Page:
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What do you try and communicate when you teach ? Salsa should not give you grey hairs. It should be fun and at the same time somewhat challenging. Let yourself be free. Stay positive.

What makes a good teacher ? Bottom line, a good teacher is someone who can communicate the material that they are teaching to any kind of student. There are a lot of different ways that people are able to learn. Be skilled in all of them.

Is there anyone in the world of salsa who you’d like to meet ? Who are your favorite salseros (dancers, the music question comes later) in the world ? Wow, I feel like a groupie. Not really ; I mean I am curious to meet new people all the time and see their skills but no one in particular. Favorite salseros ? Guys : Gordon Neil, Ismael Otero, Frankie Martinez, Super Mario, Al Espinoza, Juan Matos... I could go on forever. Girls : Magna Gopal, Carol Cuizon, Ana Hovanessian, Sabrina Buis, Olivia Dasso, Griselle Ponce, Samira.... my mouth is starting to water. (He laughs).

Do you prefer dancing on the one or the two, which feels the most natural to you ? Anything. I always let the person that I’m dancing with choose, so I have to be tight in both.

What do you think of the dancers in Canada ? How would you compare them to the rest of the world ? What defines "Canadian style" ? It is hard to label dance over here as ’Canadian’... there are too many influences from the outside. Some may put their little twist on it but basically it is a mix of a whole bunch of influences. What’s nice about the whole thing is that not one specific style dominates. Compared to the rest of the world, I think that the level of dancers in Toronto is pretty up there, especially some of the T.O. girls I’ve mentioned.

What are your future projects ? Wow. I really don’t know what is in store... I do however want to start up a group. We will see how that goes. I don’t know, maybe make a movie on the way I see salsa.

Do you have a favorite pass ? Is there a type of move that characterizes your style ? How would you characterize your style ? I don’t really have a favorite pass. Doing things in reverse use to be my little ’catch phrase’ but now I think it is time to show people that there is a little more than that. That got me in, but now I have show people that I can dance. My style is whatever people want to call it. I concentrate more on what I want to see my body doing rather than a specific style. If people feel it, more power to me.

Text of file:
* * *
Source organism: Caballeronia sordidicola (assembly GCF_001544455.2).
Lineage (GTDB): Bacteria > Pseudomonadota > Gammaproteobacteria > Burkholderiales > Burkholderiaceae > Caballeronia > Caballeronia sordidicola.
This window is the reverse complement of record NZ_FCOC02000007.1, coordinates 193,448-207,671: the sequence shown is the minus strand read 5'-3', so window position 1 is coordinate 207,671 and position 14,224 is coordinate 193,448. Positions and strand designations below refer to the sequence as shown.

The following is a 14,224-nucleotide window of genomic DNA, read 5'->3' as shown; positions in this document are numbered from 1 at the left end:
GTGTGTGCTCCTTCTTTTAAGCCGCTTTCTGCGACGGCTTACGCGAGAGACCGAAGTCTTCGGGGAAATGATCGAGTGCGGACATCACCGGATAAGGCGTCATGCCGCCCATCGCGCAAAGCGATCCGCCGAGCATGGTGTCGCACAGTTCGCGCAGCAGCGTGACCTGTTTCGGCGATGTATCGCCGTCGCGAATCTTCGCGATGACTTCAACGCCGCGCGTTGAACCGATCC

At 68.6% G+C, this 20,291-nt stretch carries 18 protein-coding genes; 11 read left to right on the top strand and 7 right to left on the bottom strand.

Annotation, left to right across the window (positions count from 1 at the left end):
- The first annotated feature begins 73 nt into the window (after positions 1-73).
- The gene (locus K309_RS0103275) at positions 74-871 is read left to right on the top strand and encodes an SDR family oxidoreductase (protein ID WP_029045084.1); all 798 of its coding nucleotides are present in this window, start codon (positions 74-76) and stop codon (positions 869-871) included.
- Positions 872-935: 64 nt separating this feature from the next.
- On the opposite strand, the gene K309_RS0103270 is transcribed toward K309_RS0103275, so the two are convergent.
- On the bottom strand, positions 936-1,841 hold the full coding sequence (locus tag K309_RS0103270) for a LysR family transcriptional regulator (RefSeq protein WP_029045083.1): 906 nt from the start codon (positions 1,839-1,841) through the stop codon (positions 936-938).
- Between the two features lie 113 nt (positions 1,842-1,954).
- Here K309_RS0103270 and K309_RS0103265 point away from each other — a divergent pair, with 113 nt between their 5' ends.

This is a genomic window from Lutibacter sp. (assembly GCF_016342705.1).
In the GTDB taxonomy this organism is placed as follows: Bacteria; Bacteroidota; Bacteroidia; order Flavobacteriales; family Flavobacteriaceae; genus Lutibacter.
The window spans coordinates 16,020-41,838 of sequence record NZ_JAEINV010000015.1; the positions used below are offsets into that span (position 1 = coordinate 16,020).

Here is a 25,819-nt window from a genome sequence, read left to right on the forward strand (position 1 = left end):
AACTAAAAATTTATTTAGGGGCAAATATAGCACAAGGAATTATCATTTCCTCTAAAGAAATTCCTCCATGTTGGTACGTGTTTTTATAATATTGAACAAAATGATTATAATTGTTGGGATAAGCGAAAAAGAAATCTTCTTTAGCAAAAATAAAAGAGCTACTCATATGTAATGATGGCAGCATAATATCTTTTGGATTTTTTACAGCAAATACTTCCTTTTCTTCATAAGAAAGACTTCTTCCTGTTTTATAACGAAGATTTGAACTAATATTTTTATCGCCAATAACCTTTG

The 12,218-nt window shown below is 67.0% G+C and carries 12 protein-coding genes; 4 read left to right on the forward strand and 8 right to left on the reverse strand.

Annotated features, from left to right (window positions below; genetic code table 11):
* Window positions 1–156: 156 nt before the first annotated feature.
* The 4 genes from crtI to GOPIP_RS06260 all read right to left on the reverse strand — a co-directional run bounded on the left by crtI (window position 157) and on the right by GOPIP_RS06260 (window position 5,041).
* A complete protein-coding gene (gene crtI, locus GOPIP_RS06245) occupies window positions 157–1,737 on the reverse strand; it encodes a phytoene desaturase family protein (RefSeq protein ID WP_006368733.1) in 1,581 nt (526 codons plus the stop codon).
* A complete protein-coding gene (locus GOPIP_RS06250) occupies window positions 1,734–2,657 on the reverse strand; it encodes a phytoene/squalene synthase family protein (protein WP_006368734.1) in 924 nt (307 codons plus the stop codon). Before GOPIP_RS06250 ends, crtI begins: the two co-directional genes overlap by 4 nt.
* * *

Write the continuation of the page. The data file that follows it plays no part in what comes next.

How do you perceive the difference between Cuban style and Mambo-New York style salsa ? Which do you prefer, do you dance both styles ? Cuban style is a more gyrating, aggressive body movement, circular dancing type of style where New York Mambo is more of a controlled ’I’m too sexy’ type style. (he laughs). Most of the time it is danced on a line. Though I feel they differ in those aspects, I’ve seen some crazy intricate patterns come out of both styles. I haven’t danced much Cuban style but I can bust out a whip turn once in a while...(laughs).

How much do you practice every day/week ? I don’t practice social dancing, I don’t even go out that much ! I’m always in the lab working on beats or choreography. Social dancing is a "no thought" process for me. My practices for routines may last from 30 minutes to 1 hour and a half. The shorter the practice, the more intense it is.

Do you have a favorite salsa group/album/song ? I don’t really have a favorite group that I listen to more than others but Spanish Harlem Orchestra and Joséalberto El Canario are second to none in my heart. I toured Japan with them for close to three weeks and have never been able to get what they made me feel out of my body. I think about that at least once a day.

Where will Salsa be in 25 years ? Where will you be ? Where will salsa be in 25 years, or should I say, where will it not be. This stuff is taking the world by storm. It will be awesome to see where it is in 25 years. I hope I am still a part of it somehow. As for myself, well, that’s a long way from now.... it’s actually scary.

Is this your first time in Paris ? Yes ! I can’t wait to chill over there… and speak French ! (Orville was born in Montreal and his first language was French).

What will you be showing us in Paris on Friday night ? We’re not going to say - we’ll decide before going on stage. (laughs). It’s hard though because everyone always asks us for Blade, even though we have new things to show. We have something new that we’ve been working on since November 2004, and if it’s ready to go, we’ll do it, and it will be a world première.

The answer to the question ? Come to the Pavillion Baltard on Friday night, June 10, 2005 to see what Orville and Sabrina have in store…

To learn more about Orville and check out clips of performances and other appearances, Orville’s website address is

Everything you need to know about the fifth edition of the Mondial de la Salsa is at



Dans la même rubrique:

Portraits of Salseros - The Tornado

Portraits of Salseros - The King of the Dance Floor

Yuri Buenaventura - Salsa Dura : a tender experience

Cliford and Valérie of Salsabor - Exploring the soul of salsa

Portraits of Salseros - The Cheapskate

Interview : Susan Sparks - An American in Paris

Salsa dura’s Jimmy Bosch - A debriefing with the Ambassador

Where to dance - Paris’s can’t-miss clubs

Portrait of Salseros - The Ball and Chain

Camilo "Azuquita" Argumedez - Paris’s sweetest sonero is back